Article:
He also called for further cuts in the prime lending rate of banks, which has plunged to 13 percent after peaking at 20 percent in April.
The grim job picture nationally contrasted sharply with the government-dominated job situation locally. New figures showed the jobless rate in the District actually declined in April to 6 percent, from 6.6 percent before.
The unemployment situation around the rest of the nation was mixed, with the jobless rate ranging from 14.4 percent in Michigan last month to 5.4 percent in Texas, unchanged from April's level.
The rise in the jobless rate was spread among virtually every major category of workers. The unemployment rates for adult men and women jumped to 6.6 percent in May, from 5.9 percent and 6.3 percent respectively the previous month.
The jobless rate for teen-agers leaped to 19.2 percent, from 16.2 percent before. The unemployment rate among black teen-agers rose to 35.2 percent in May, from 29.8 percent in April -- amounting to about 373,000 young people.
As has been the case in previous months, a substantial portion of those out of work were in the hard-hit auto and construction industries. The jobless rate among auto workers last month was 29 percent.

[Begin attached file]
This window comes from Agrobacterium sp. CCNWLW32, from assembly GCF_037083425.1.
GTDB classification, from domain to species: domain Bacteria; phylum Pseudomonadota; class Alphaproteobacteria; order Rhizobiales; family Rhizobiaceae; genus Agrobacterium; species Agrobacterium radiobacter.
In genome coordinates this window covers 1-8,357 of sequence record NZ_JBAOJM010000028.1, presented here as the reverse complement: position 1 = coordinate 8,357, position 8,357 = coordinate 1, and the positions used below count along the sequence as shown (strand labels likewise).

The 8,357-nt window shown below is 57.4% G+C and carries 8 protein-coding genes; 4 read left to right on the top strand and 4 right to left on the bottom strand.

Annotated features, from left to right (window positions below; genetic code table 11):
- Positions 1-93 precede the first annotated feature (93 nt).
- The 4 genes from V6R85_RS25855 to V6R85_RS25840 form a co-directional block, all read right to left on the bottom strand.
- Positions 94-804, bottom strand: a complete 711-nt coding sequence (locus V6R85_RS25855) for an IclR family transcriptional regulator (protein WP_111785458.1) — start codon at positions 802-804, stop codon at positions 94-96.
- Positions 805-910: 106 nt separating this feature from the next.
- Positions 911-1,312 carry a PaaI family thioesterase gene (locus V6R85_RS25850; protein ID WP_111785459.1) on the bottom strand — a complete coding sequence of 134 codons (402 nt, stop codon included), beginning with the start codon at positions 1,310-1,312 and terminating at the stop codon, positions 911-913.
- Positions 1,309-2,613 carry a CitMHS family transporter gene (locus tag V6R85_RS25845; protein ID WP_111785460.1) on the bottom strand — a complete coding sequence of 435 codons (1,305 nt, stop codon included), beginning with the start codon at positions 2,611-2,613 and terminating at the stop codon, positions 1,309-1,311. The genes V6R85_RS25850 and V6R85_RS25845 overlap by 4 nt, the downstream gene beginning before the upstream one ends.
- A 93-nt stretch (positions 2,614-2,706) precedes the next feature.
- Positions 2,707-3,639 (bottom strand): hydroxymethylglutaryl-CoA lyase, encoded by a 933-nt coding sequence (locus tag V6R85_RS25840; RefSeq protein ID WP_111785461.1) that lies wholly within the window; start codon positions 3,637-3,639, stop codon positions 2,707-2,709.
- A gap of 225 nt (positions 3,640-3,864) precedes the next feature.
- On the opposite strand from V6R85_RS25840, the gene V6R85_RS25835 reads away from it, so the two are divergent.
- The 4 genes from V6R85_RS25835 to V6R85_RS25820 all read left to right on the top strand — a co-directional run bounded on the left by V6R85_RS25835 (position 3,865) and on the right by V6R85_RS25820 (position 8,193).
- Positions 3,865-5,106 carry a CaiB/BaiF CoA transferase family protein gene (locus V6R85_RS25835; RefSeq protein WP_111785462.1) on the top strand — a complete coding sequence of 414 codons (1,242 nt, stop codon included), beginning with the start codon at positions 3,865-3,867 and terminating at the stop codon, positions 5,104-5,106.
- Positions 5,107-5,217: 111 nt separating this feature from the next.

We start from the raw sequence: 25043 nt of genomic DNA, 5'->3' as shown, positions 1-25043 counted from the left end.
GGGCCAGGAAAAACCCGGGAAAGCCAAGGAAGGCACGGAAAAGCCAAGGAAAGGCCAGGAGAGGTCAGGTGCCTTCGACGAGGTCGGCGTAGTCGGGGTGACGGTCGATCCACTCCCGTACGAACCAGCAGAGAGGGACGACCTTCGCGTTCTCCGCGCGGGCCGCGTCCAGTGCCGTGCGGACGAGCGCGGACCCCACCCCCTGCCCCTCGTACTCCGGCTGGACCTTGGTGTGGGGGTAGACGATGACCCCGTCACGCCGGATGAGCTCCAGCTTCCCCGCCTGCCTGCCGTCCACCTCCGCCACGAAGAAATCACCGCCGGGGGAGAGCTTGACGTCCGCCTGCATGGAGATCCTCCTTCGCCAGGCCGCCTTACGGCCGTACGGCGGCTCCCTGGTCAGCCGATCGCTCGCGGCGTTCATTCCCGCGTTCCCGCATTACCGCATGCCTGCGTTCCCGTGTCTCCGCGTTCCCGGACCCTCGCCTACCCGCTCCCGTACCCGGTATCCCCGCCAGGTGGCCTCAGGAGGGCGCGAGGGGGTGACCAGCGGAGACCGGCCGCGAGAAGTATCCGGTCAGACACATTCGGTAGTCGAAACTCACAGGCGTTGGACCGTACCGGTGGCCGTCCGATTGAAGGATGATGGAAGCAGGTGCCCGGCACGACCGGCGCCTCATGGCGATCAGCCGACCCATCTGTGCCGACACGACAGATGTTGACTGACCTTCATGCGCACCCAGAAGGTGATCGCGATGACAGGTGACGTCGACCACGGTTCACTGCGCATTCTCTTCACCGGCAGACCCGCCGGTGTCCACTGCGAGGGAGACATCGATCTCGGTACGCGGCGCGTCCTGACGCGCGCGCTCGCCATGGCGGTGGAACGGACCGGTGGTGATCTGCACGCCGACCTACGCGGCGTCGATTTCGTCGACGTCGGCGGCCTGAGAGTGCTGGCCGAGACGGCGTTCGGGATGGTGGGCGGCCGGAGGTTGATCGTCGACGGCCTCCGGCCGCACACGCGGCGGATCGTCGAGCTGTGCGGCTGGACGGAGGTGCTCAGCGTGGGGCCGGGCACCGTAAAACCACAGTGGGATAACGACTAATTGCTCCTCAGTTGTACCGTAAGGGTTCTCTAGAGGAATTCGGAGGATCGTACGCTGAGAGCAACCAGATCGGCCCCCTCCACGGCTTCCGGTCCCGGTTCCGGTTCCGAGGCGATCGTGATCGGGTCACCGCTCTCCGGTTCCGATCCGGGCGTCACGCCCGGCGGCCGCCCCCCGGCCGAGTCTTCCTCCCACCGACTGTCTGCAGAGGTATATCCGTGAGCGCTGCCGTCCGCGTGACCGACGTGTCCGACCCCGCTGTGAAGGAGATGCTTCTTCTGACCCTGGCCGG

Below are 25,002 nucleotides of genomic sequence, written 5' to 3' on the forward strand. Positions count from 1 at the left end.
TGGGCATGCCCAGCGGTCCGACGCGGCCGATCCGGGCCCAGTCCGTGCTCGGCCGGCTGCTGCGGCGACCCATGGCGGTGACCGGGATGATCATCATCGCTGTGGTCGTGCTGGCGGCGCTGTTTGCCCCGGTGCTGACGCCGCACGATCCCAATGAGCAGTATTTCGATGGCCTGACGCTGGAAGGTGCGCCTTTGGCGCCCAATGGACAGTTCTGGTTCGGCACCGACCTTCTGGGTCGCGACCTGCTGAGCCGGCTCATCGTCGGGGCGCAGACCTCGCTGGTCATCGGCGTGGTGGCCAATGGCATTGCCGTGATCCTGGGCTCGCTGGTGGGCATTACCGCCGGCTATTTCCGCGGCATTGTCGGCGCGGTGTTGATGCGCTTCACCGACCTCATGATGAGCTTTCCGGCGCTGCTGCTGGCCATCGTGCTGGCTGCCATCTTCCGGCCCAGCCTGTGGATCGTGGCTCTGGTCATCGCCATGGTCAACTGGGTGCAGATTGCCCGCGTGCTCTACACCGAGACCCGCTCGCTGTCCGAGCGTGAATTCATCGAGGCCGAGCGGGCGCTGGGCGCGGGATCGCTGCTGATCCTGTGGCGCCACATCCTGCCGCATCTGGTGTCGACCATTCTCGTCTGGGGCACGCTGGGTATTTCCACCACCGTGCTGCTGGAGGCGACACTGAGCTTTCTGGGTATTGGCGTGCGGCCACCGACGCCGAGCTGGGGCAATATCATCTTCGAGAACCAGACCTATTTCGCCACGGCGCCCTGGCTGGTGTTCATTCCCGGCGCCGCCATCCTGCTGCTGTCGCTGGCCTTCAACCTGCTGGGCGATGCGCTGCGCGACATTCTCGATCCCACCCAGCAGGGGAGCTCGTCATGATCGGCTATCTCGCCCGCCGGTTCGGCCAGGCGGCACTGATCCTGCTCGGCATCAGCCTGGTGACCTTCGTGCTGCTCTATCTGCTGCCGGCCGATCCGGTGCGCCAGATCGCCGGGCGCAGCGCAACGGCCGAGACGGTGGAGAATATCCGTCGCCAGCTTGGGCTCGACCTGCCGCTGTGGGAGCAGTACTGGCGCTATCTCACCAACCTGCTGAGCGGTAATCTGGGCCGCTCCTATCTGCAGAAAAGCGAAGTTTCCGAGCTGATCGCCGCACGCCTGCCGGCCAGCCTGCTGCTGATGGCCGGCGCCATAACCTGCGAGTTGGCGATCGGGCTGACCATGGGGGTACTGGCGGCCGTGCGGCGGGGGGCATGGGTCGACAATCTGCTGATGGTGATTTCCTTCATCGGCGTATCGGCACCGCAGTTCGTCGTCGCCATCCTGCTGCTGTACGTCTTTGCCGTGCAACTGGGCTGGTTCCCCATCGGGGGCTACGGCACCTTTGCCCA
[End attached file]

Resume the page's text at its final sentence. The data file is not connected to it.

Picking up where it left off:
But layoffs in other industries pushed unemployment up in virtually all major sectors of the economy, with laid-off persons accounting for more than half of those unable to obtain jobs.
The total number of jobs in the economy declined during May by 166,000 -- far less than the 502,000-job drop in April, but still significant. 1Industry payrolls shrunk by 180,000 jobs.
At the same time, the number of new job seekers in the economy soared by 723,000, almost three times the usual monthly increase, possibly reflecting a rush of college students into the summer job market.
Government technicians said the influx of students may have bloated the unemployment rate somewhat. The jobless survey was taken earlier than usual this time. The students usually aren't counted until the June employment survey.
The improvement in the producer price index reflected a variety of factors: Energy prices slowed markedly in May, rising 0.8 percent, compared to a 3.8 percent jump in April; prices of capital goods remained stable in May.
Food prices edged up 0.1 percent after plummeting in three of the four previous months -- a harbinger of possible sharper price hikes later. Wholesale prices of other goods consumers usually buy rose 0.3 percent -- a fifth their previous pace.
However, there were some of adverse developments on the price front that could affect producer prices in coming months. Prices of foods and feeds at intermediate stages of processing surged 6.1 percent. And crude prices jumped 1.3 percent.
The May increases brought the overall producer price index to 241 percent of its 1967 average. That means it took $241 to buy the same goods at wholesale last month that cost $100 about 13 years ago.
Over the past 12 months, producer prices have risen by 13.3 percent. By comparison, the 12-month rate at this time a year ago was 10.2 percent.